Twentysomethings too often think their lives are supposed to be a glamorous party life or a meaningful life of saving the world. There are too many preconceptions we, twentysomethings try to live up to. These preconceptions about what the twenties are supposed to be are misleading. When our twenties are not like this it causes many twentysomethings to become stressed and sometimes depressed. So, what is the truth? Dr. Meg Jay says in her experience “’…these are the most uncertain and some of the most difficult years of life.’”
Twentysomethings want to discover their full potential. When we don’t know where to start looking, we compare ourselves and our dreams to these preconceptions instead of looking inside for our potential.
“Working toward our potential becomes what developmental theorist Karen Horney called a search for glory when, some how, we learn more about what is ideal than about what is real.”
People on a search for glory are easily spotted by their enslavement to “shoulds” and “supposed to’s”…
I should be working for a company who is trying to make a difference in the world… I’m supposed to be traveling through Europe discovering myself… I should be at the same work level as my friends are… I’m supposed to be having the best years of my life!
I don’t think any of these things would be necessarily bad, but the constant comparison is not good. This is what Horney would call the tyranny of the should.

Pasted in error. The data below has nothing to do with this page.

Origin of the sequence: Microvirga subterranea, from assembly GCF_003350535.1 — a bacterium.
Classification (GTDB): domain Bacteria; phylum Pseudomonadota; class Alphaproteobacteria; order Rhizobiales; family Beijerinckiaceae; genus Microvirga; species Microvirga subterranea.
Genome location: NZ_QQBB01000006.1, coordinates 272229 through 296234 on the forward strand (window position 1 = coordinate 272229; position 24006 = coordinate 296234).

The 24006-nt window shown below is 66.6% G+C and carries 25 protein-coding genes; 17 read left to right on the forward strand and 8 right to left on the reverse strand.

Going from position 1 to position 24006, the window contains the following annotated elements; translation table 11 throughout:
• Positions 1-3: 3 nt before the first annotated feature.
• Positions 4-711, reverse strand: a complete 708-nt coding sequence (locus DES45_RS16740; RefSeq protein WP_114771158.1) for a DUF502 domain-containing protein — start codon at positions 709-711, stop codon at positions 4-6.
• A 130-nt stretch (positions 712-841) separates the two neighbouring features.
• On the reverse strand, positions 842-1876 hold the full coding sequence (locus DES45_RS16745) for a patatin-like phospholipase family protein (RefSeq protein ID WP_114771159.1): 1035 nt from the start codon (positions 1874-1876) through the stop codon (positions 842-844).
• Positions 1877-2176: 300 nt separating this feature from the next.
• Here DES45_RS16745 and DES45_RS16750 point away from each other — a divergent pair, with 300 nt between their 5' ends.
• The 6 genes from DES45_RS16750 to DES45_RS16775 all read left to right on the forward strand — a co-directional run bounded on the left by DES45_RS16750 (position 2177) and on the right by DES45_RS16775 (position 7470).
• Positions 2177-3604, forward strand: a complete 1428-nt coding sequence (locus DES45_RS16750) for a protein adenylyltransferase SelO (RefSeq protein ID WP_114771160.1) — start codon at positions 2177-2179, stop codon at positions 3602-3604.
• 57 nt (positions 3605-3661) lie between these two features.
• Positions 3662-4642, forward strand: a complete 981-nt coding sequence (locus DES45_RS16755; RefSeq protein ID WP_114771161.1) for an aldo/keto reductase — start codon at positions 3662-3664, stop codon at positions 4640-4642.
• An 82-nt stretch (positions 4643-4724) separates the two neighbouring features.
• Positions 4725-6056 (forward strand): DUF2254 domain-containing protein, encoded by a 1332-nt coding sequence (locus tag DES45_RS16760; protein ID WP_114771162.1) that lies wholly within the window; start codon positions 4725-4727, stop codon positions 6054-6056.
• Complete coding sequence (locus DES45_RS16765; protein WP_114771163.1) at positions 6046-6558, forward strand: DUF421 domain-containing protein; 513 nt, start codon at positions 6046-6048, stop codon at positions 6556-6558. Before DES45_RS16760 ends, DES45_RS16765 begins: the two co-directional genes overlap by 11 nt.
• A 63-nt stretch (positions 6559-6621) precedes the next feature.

We should be working towards our potential, not glory. (And that’s one good “should”.) Someone’s potential consists of working towards the goals he/she has set for him/herself. These goals are personal. They are unique for every person. They can come from within out unthought knowns. “Shoulds” and glory are judgements we make on ourselves from the outside. Judgements based on others’ potential.
“Contrary to what we see and hear, reaching your potential isn’t even something that usually happens in your twenties – it happens in your thirties or forties or fifties”, says Dr. Meg Jay in The Defining Decade.
These are the years where, just like everyone else before us, we do the grunge work. We work for underpaid jobs and overqualified jobs. (Remembering to choose the job with the most capital.) We do the work no one else wants to do. We do it, and we do it with a smile. This is a time to not only show what we can do but also to learn from the more experienced.
*All quotes from this post and this post series come from The Defining Decade and should be accredited to Dr. Meg Jay.*
- The Defining Decade: Identity Capital Part 1
- The Defining Decade: Identity Capital Part 2
- The Defining Decade: Identity Capital Part 3
- The Defining Decade – Identity Capital Part 4
- Reviewing Identity Capital
- Who Will Help You Advance On Your Career Path?